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### Topic: Balancing equation to find theoretical yield!  (Read 8430 times)

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#### chrisso80b

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##### Balancing equation to find theoretical yield!
« on: January 13, 2012, 06:57:18 AM »
I need to calculate the theoretical yield of a reaction, am I right in thinking I need to find the balanced chemical equation?
The reaction is reacting 2.0g Glucose with 20ml Acetic anhydride (with NaOAc catalyst). I have calculated my actual yield using the mass of product produced (penta-acetate glucose) which was 7.334g, and dividing this by the Mr of the product.
However this is where I get stuck, once I have found the actual yield, how do I find the theoretical yield???
Thanks!!

#### fledarmus

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##### Re: Balancing equation to find theoretical yield!
« Reply #1 on: January 13, 2012, 07:28:37 AM »

#### Honclbrif

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##### Re: Balancing equation to find theoretical yield!
« Reply #2 on: January 13, 2012, 07:35:03 AM »
The theoretical yield is the maximum yield you could get if all of your starting material was converted to product with no loss and can be calculated before you even start the reaction. You can calculate it in either moles or mass, and as fledarmus says, the first step is starting with a balanced equation.

A simplified method of determining theoretical yield would be: What's your limiting reagent? How many moles of limiting reagent do you have? How many moles of product would that produce? What would be the mass of those moles of product?
Individual results may vary

#### chrisso80b

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##### Re: Balancing equation to find theoretical yield!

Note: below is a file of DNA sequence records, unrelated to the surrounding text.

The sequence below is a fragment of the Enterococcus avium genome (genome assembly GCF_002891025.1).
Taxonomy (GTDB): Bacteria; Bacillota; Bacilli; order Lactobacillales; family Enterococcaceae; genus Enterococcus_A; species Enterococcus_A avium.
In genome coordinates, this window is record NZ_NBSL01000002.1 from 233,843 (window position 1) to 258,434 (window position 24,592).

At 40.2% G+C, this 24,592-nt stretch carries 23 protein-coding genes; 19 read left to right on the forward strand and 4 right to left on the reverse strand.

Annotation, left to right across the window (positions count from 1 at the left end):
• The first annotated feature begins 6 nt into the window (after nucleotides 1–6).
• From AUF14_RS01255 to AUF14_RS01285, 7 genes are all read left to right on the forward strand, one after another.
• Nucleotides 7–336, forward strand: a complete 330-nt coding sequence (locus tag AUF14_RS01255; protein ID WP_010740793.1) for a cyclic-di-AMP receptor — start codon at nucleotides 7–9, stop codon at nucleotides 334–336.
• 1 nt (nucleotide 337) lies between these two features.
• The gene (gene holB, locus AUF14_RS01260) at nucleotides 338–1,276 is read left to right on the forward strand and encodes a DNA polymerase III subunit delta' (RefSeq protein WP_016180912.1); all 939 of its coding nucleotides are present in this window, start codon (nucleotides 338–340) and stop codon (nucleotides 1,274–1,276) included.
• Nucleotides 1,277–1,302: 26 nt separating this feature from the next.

« Reply #3 on: January 13, 2012, 07:40:53 AM »
I thought it was the balanced equation I needed, but Im having serious problems balancing it.
I have this so far:
C6H12O6 + C4H6O3  C16H22O11 + C2H4O2
For glucose + acetic anhydride  penta-acetate glucose + acetic acid
And I cant seems to balance it, unless I have the equation wrong? The catalyst used was NaOAc.
How would I go about finding the limiting reagent?
Thanks!

#### sjb

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##### Re: Balancing equation to find theoretical yield!
« Reply #4 on: January 13, 2012, 07:45:55 AM »
Is it worth creating a pseudoelement of Ac (not actinium) for this, replacing the acetyl group.

So for e.g. the acylation of ethanol with acetic anhydride you get

C2H5OH + Ac2 C2H5OAc + AcOH; then replace each Ac with C2H3O once you're finished balancing?

#### fledarmus

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##### Re: Balancing equation to find theoretical yield!
« Reply #5 on: January 13, 2012, 07:56:28 AM »
As sjb indicated, this is one case where knowing the mechanism of the reaction and the structure of the reactants will make it much easier to balance! Look at how acetic anhydride reacts with one alcohol group, then apply that to all of the hydroxy groups in your glucose.